Constitutional Thoery

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British constitution: philosophies
Public law studies the relationships between public bodies, authorities (state, government) and individuals. The government itself is subject to the ordinary processes of the law and its principles. Public authorities hold no special status in the legal ordering of society. British constitution is a product of the ordinary law of the land. The position of the state and its officers are determined by general principles of common law. Common law is especially significant since Britain does not have a written constitution. These culminated in distinctive legal characteristics: no hierarchy of law, flexibility but fundamental principles. Theoretical foundations: Hobbes, Locke, Paine. (The Age of Enlightenment, social contract theory, 17th C England, context = wars) Social contract theory: the legitimacy of authority rests on ‘consent’ of those subject to it. Autonomous individuals must exercise their natural freedom to consent and make decisions based on self-interest i.e. desire to preserve themselves. Hobbes, Leviathan (1651 – after the Civil War 1642-1649)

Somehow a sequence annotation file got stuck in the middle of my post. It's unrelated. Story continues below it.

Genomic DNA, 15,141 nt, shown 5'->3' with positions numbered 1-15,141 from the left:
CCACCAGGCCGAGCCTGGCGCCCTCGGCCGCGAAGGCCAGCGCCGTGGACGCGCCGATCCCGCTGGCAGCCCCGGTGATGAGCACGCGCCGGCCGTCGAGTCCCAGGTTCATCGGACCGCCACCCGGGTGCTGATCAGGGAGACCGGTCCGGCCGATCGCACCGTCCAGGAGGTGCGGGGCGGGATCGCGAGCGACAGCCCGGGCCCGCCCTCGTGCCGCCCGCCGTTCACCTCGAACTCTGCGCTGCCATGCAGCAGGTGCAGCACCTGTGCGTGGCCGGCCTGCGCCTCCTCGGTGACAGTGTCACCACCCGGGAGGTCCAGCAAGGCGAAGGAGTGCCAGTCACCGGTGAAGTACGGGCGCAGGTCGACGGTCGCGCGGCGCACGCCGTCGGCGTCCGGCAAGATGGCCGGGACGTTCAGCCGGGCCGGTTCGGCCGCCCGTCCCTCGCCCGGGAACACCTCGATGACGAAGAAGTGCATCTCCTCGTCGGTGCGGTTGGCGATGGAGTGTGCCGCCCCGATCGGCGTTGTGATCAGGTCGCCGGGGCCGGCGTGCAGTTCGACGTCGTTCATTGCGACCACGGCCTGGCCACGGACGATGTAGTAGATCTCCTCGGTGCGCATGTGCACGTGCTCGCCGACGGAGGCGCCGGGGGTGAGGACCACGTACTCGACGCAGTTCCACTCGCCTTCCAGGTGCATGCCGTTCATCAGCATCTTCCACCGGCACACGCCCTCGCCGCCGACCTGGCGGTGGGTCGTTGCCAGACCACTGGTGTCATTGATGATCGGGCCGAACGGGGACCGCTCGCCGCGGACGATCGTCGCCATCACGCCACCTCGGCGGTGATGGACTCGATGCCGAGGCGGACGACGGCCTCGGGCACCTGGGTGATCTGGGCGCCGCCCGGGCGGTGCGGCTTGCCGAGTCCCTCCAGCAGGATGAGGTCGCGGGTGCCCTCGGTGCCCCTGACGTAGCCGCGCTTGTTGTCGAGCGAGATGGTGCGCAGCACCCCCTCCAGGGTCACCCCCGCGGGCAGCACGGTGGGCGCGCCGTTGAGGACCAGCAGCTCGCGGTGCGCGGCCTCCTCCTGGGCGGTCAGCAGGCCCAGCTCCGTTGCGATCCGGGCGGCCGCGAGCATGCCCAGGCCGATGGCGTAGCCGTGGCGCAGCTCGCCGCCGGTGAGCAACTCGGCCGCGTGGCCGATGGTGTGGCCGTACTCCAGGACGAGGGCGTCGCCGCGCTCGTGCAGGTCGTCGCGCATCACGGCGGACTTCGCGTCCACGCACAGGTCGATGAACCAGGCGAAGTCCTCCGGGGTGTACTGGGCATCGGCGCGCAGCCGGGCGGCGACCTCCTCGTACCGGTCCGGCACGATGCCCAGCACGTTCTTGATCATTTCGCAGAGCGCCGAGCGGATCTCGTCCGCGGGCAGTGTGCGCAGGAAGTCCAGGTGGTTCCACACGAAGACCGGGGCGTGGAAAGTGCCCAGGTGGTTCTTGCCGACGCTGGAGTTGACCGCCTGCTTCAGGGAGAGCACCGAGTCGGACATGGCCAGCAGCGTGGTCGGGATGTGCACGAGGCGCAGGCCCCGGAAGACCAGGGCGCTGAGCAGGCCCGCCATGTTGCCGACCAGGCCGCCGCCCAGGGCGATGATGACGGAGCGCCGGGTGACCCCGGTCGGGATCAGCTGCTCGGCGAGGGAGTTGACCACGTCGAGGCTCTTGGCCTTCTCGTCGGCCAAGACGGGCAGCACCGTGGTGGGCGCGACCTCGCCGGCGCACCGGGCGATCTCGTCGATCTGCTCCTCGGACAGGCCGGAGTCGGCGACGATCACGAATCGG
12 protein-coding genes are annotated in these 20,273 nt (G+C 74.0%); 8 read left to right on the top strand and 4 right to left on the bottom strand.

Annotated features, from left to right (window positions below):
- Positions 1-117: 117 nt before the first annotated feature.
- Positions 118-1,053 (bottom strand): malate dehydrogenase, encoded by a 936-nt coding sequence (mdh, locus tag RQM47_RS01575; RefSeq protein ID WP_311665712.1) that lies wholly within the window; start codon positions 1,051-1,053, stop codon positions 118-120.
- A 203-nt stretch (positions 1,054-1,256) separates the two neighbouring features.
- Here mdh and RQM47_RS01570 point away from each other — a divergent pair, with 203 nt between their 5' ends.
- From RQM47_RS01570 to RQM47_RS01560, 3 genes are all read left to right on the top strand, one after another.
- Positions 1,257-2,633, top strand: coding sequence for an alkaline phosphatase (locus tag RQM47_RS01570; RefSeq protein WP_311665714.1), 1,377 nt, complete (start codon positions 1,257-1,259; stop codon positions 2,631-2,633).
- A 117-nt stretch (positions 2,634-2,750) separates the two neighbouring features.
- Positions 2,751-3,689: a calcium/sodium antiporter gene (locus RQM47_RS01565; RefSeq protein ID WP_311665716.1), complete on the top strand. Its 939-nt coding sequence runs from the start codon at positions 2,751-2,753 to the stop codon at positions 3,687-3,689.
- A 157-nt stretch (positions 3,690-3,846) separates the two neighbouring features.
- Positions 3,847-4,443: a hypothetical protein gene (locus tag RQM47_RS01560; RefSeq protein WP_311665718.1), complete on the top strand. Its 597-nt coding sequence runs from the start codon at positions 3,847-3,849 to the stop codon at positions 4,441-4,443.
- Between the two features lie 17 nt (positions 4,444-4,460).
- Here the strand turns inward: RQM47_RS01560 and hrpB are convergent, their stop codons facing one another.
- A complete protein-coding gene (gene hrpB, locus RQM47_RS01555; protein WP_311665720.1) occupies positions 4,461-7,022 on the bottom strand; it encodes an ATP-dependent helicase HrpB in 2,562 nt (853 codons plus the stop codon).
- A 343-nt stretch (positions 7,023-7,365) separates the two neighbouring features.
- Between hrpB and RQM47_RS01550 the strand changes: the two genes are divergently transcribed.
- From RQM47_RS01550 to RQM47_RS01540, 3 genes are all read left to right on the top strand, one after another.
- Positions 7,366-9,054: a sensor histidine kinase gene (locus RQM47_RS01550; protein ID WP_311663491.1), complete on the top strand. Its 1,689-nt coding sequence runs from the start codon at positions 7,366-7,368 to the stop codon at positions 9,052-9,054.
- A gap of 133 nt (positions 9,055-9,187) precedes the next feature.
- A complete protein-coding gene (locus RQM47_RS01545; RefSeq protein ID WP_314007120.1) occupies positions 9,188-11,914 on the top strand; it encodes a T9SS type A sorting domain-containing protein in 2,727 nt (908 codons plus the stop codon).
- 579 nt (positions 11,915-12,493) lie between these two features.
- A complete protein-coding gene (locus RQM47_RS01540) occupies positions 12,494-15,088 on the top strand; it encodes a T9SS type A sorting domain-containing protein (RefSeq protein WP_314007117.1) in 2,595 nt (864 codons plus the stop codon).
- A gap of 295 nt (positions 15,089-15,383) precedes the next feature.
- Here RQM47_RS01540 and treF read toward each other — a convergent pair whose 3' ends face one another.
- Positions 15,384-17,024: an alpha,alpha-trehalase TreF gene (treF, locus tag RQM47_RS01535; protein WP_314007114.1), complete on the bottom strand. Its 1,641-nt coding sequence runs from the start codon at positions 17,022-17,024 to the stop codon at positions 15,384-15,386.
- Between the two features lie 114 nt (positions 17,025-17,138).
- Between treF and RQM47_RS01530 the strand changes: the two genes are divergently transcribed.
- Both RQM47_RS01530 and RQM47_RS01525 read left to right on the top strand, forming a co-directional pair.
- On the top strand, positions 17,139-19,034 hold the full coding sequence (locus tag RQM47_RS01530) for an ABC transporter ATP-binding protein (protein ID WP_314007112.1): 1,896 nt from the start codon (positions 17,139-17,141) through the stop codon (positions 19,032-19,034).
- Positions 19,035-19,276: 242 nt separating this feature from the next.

State of nature – bellum omnium contra omnes – ‘the life of man [is] solitary, poor, nasty, brutish and short’- no rule or authority – no culture or industry – no law therefore no injustice, no distinction between mine and yours In the state of nature, our position is at risk because people can steal whatever they want and live in fear of death as there is no common standard of right or a stable basis for ownership. This is a bad place, so people will try to escape from such a place. They will do so by covenant to relinquish their natural rights and submit to the authority of a coercive power. We need a covenant to create a Leviathan. Without this, no right will be transferred and no action will be unjust since everyone will have a right to everything. Coercive power is necessary to ensure mutual promise and confidence in both the authority and its citizens. The (artificial)...
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